Screened at both the Cannes Film Festival and Sundance Film Festival, Daddy Longlegs is about a busy, sidetracked and constantly late dad, played by Ronnie Bronstein, who every year spends a couple of weeks with his two young sons. After months of being sad and alone, he cherishes these moments with his kids, not capable of being a stern parent but only a lovable buddy, inventing myths and somehow living them, all while working overtime in the big city. In these two weeks, a trip upstate, visitors from strange lands, a mother, a girlfriend, “magic” blankets, and a complete lawlessness seem to take over their lives.
With a fluid style, directors Josh and Benny Safdie capture the magic of parenthood, invoking memories of their inventive dad from their own childhood. They describe Daddy Longlegs as a swan song to excuses, irresponsibility, fatherhood and self-created experience.
Although hailing from New York City, Josh and Benny Safdie have a history of shooting in and around the New England area. Their previously acclaimed feature film The Pleasure of Being Robbed was filmed near Fenway Park and in Connecticut.
The filmmakers will be in person Thursday night showing their first feature film, The Pleasure of Being Robbed along with a selection of their short films at the Brattle Theatre. Tickets can be purchased at the door or in advance on the Brattle Theater website.
Check out the Brattle Theater website for Daddy Longlegs tickets and screening information. For more information on Josh and Benny Safdie and their upcoming projects, check out their film collective, Red Bucket Films.
Thursday night’s sudden snow squall was nothing compared to the flurry of activity at the Coolidge Corner Theater in Brookline, as the Sundance Film Festival USA’s world premiere of The Company Men took place, starring Ben Affleck, Tommy Lee Jones, and Kevin Costner. Writer, producer, and now first-time director John Wells was in attendance, and sat down with Hollywood East Connection before introducing the locally shot film to a packed theater.
Wells, whose previous projects include writing and producing long-lasting, hit television shows like “ER”, “The West Wing”, and “Third Watch”, stacked his deck well with his directorial debut. Aside from the A-list cast, the humble 6-time primetime Emmy winner spent years researching and writing The Company Men, despite the fact that its relevancy is practically ripped from today’s newspaper headlines. Though the cast features 3 Oscar winners (Affleck, Costner, and Chris Cooper), Wells maintains he did not write the roles for these specific actors, though they were all his first choices.
“Luckily, they were all anxious to do something about what’s going on. For artists, its gratifying to do something that you can see as relevant.” he told the audience in a question and answer session that followed the film.
Though he originally began writing the film during the .com bust several years ago, and even shopped it around production studios, it was deemed not relevant enough at the time, and it got kicked around in the years that followed, before Wells incorporated new material derived from interviews he conducted since the economy crashed a year and a half ago.
“I wanted to bring a dignity to it without being sensationalist or disrespectful to the experience” he said. “I talked to many people who were having a rough time but maintained that it was a tragedy with a small ‘t’.”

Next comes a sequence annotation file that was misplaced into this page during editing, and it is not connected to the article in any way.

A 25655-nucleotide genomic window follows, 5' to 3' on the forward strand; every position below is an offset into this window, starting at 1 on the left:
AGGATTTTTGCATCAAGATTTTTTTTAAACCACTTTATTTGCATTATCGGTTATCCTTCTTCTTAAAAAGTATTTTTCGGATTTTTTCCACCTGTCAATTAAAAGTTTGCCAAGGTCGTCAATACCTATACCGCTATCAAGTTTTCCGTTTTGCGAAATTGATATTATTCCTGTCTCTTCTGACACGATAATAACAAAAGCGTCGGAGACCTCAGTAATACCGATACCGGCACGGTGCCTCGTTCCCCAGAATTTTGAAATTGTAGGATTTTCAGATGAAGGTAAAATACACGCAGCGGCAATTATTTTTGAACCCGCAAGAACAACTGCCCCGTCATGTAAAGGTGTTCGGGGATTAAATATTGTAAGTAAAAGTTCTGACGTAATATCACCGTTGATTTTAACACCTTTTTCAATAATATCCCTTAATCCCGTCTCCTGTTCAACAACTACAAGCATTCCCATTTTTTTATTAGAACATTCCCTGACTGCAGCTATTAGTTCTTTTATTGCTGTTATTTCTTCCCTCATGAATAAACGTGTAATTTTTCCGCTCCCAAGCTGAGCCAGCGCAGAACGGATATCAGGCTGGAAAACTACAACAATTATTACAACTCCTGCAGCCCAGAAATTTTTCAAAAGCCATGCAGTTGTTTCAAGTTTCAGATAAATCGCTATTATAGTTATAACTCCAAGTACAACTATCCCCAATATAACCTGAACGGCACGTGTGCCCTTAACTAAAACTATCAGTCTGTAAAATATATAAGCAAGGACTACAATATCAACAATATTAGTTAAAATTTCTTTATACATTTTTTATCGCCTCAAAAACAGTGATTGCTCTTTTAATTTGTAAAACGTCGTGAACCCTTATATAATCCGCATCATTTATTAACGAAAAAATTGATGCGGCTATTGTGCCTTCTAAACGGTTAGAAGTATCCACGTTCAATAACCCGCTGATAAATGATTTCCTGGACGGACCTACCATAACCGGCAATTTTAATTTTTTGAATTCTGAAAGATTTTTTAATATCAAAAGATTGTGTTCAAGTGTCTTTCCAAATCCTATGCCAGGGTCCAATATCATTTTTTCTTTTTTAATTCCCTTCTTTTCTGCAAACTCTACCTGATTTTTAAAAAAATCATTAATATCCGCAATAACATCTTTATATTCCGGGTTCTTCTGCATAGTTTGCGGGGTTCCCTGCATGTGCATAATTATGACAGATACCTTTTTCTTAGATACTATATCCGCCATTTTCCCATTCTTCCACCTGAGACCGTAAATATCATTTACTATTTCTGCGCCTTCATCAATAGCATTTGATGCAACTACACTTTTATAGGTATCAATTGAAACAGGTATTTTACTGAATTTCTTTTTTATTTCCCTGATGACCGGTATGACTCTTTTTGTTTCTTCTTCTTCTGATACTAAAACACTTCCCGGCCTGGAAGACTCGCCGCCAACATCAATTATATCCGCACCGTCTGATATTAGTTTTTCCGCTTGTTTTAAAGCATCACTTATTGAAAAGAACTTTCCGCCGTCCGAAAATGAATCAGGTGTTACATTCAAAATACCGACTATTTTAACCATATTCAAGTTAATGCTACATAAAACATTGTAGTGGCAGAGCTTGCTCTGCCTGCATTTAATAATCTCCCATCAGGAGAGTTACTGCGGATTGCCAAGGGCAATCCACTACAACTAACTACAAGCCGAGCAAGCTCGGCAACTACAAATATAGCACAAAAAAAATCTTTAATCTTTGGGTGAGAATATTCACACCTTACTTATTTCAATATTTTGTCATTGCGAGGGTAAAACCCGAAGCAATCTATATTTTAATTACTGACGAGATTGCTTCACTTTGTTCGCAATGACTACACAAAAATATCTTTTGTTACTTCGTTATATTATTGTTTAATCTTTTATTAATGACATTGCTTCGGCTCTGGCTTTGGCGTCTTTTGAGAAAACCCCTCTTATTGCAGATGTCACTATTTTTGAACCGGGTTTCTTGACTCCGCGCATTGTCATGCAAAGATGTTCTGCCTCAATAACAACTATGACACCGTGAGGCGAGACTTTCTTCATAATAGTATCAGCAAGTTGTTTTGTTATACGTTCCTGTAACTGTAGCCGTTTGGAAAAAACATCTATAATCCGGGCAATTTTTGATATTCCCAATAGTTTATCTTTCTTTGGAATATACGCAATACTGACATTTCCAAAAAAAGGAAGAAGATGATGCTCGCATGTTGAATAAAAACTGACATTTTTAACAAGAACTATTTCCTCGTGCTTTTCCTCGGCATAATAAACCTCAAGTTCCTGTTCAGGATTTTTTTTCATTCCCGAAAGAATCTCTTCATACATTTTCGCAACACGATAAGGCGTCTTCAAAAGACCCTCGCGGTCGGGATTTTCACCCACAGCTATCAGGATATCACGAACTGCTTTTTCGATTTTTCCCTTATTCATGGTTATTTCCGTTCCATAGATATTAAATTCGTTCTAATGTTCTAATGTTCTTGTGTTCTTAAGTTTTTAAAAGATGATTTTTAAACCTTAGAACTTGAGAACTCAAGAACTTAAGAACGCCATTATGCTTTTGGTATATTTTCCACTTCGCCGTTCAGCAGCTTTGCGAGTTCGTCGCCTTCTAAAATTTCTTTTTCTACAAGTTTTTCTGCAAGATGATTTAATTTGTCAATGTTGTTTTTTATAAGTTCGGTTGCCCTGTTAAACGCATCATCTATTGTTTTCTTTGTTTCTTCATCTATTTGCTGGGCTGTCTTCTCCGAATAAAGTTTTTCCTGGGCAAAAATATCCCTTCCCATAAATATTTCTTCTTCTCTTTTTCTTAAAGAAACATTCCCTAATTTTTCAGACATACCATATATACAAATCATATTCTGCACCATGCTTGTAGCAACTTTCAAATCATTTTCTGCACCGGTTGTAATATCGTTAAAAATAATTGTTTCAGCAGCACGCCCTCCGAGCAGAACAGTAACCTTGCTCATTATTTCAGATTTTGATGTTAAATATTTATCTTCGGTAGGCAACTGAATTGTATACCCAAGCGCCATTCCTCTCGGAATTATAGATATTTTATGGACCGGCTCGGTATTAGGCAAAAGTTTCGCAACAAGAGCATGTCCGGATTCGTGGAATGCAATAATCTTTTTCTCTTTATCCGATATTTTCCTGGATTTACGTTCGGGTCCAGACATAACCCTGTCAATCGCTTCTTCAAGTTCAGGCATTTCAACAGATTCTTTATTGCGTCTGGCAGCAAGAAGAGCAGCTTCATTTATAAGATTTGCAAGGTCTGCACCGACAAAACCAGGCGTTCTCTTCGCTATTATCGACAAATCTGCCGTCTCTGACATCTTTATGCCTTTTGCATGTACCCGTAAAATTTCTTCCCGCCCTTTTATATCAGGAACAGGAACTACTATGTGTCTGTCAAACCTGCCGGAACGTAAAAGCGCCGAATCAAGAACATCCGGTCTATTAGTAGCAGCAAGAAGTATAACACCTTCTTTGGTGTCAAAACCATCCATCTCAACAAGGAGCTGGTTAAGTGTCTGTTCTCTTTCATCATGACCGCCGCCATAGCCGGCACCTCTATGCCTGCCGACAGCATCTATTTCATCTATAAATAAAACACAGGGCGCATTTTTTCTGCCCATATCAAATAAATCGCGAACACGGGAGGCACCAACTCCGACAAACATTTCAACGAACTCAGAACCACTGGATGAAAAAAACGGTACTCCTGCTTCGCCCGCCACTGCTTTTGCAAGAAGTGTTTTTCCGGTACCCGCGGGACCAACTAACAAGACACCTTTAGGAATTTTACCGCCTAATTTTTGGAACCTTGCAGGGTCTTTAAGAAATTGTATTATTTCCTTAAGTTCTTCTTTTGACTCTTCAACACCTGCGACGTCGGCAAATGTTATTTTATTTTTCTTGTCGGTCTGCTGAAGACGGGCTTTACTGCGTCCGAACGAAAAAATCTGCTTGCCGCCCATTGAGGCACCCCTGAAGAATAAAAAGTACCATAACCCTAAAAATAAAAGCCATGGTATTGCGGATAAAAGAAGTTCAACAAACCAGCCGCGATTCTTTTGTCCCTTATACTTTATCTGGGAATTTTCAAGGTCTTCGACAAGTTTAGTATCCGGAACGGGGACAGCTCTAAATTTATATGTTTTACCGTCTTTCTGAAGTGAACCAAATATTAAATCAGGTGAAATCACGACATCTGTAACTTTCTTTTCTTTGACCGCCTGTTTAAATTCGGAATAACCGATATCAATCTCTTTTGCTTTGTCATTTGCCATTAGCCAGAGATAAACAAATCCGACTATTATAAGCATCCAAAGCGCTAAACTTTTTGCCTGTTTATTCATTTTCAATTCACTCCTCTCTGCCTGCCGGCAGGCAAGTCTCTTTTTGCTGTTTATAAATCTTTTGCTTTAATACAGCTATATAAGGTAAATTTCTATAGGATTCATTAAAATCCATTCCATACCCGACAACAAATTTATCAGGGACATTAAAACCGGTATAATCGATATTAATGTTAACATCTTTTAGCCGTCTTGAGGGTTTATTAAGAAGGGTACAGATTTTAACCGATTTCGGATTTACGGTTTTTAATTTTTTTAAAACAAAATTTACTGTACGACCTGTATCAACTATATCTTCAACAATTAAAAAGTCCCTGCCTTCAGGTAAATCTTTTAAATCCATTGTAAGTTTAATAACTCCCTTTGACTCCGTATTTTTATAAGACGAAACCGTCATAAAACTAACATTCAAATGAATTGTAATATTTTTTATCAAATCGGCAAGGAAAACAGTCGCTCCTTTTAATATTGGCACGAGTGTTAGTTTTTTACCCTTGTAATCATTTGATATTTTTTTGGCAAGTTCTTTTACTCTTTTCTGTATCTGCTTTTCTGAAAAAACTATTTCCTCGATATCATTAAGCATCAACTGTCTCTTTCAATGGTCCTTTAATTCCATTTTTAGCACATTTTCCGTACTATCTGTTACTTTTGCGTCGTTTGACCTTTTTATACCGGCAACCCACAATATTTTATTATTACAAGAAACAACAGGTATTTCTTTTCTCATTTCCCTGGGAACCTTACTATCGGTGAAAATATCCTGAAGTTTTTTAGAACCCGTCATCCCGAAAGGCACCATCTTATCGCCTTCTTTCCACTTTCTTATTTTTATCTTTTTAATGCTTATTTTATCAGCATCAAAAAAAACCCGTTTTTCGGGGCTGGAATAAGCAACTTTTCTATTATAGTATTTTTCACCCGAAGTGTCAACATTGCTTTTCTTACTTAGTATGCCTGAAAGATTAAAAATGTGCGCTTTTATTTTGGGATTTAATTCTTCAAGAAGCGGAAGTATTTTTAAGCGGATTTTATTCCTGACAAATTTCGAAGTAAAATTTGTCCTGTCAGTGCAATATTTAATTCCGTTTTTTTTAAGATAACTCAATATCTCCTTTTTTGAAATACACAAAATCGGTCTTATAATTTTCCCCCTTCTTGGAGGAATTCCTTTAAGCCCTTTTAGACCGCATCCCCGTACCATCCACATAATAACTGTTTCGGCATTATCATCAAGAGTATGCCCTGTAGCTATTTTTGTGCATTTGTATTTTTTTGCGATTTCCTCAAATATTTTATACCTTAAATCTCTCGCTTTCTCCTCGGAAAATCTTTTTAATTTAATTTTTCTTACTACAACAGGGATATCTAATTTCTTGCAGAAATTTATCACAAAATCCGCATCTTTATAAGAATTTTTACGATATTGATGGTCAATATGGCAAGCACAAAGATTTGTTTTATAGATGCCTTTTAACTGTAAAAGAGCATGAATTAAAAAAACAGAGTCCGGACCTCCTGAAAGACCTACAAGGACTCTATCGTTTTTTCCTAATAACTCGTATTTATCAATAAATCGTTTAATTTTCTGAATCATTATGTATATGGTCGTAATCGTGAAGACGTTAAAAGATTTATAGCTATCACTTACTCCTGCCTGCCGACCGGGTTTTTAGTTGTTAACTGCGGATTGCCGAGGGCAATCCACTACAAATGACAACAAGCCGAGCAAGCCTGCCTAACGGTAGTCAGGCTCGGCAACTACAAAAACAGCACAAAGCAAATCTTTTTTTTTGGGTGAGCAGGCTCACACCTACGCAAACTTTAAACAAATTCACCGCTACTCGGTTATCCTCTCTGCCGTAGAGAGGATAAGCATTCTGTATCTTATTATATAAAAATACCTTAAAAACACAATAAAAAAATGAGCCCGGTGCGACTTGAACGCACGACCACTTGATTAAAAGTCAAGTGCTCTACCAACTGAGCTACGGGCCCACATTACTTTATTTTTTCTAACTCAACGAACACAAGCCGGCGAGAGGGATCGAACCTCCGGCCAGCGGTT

Still, the havoc that the economic crises has wreaked on the people who lost their jobs as a result left an impression on Wells.
“There was this leper colony sort of mentality amongst the people that were laid off. A sense of shame, but an individual shame, because they felt like they had lost their chance at the ‘American Dream’” Wells said.
When asked why he chose Boston as the city where he filmed his movie, Wells confessed he originally wrote the script to be set in Philadelphia, only to find that the “City of Brotherly Love” could not provide all of the settings necessary for scenes featuring abandoned manufacturing buildings.
Wells said of Boston “The city is beautiful, and everyone we encountered here was very cooperative. The tax incentives were helpful, as we were looking at cities where they were offered in order to make our budget. We also found great cast and crew from the area. There’s also a lot of great restaurants here–I ate a lot!”
In fact, The Company Men special effects team featured the talents of Jay Stone, and first-time local actor Anthony O’Leary, who we’ll be featuring here in an exclusive interview. For more from the multi-talented director John Wells, look for our upcoming video interview this week, only on Hollywood East Connection!
With the New Year ahead of us, many will be looking for those fresh films that might be a little under the radar for most moviegoers. Shot in the Boston area this past spring, The Company Men has already created quite a buzz within the New England film industry, and continues to bring attention to the region with its upcoming premiere at the Coolidge Corner Theater in Brookline, MA.
Directed by John Wells, The Company Men is about the effects of a major company’s corporate downsizing on three men and those in their lives over the course of a year. The movie stars current Massachusetts resident Chris Cooper, Harvard grad Tommy Lee Jones, Kevin Costner, Maria Bello, Rosemarie DeWitt, and Cambridge’s own Ben Affleck.
After screening at the Sundance Film Festival in Utah, The Company Men was chosen to be one of eight movies to officially premiere around the country as a part of Sundance Film Festival USA. With the other feature films appearing that same night in places such as Brooklyn, San Francisco, and Chicago, Bostonians should be thrilled that their city will play host to its own red carpet.
The Company Men is set to have its world premiere January 28th at 7 p.m. at the Coolidge Corner Theater. Tickets for the event are available for purchase online and at the theater’s box office on January 4th. This is surely an event that New England film enthusiasts won’t want to miss.